Quick: when someone says “science fiction and pop music”, who do you think of?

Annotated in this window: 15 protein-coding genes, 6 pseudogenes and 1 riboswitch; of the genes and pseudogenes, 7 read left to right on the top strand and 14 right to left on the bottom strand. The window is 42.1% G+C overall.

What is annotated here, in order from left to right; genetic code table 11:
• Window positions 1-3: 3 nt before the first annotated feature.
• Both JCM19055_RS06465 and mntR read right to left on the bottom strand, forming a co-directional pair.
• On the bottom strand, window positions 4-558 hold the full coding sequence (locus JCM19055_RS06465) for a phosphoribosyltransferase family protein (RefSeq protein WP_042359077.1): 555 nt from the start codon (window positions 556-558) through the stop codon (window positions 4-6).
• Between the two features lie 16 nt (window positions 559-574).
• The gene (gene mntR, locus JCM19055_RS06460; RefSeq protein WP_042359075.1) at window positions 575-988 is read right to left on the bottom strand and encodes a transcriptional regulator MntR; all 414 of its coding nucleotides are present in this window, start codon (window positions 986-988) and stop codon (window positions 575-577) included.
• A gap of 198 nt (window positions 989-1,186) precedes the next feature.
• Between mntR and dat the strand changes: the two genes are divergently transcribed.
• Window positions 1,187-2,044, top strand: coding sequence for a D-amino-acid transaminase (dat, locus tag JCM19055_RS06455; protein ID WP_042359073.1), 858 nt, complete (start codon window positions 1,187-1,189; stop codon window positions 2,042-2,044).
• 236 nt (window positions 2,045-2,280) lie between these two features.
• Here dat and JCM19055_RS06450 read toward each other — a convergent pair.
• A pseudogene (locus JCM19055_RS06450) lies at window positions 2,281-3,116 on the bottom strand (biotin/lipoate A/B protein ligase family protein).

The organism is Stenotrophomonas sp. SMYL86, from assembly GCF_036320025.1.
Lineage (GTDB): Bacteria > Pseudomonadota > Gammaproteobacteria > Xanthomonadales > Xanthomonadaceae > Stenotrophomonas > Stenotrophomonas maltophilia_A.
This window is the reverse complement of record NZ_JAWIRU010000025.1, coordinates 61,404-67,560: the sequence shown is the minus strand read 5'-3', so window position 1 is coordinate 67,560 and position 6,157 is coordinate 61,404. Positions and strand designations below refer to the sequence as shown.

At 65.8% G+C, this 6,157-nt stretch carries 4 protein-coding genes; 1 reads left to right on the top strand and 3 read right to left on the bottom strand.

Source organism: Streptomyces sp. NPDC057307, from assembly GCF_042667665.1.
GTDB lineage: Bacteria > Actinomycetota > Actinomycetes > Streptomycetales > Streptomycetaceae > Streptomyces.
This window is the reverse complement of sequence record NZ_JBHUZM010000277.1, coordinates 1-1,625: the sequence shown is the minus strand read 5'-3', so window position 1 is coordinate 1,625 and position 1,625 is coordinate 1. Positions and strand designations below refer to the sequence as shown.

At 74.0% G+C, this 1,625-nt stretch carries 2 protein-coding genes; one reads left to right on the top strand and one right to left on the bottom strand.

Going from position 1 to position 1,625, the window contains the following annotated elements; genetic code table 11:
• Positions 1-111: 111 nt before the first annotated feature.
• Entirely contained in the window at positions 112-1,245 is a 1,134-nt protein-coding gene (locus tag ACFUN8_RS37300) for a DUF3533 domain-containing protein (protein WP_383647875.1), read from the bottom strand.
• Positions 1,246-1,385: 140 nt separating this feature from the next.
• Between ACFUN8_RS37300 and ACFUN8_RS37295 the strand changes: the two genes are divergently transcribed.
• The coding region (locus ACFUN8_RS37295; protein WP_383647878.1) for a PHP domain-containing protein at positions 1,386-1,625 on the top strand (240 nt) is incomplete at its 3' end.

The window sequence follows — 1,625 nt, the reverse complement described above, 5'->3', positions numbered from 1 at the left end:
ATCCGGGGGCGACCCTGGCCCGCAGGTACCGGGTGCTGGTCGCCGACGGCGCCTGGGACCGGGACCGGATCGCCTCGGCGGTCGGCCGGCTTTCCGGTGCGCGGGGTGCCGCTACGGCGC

These days, depending on your tastes and avidity for what’s new out there, it would not be entirely surprising if your mind jumped to Janelle Monáe. But a lot of people are going to immediately think of David Bowie—to whom Monáe herself would acknowledge a debt. Fittingly, he is the organizing principle of Jason Heller’s Strange Stars: David Bowie, Pop Music, and the Decade Sci-Fi Exploded. Heller—a Hugo-winning music writer who has contributed to Pitchfork, the AV Club, the Atlantic, and the New Yorker—starts with “Space Oddity” and ends with “Ashes to Ashes”, and in between he provides a whirlwind survey course of how science fiction shaped popular music and pop culture from 1970 to 1980. He weaves a chronological narrative of science fiction-influenced music—some world-changingly significant, some probably best forgotten—and science fiction’s rise in popular culture, occasioned by everything from Star Trek to the novels of J.G. Ballard and Samuel Delany, to—of course—Star Wars.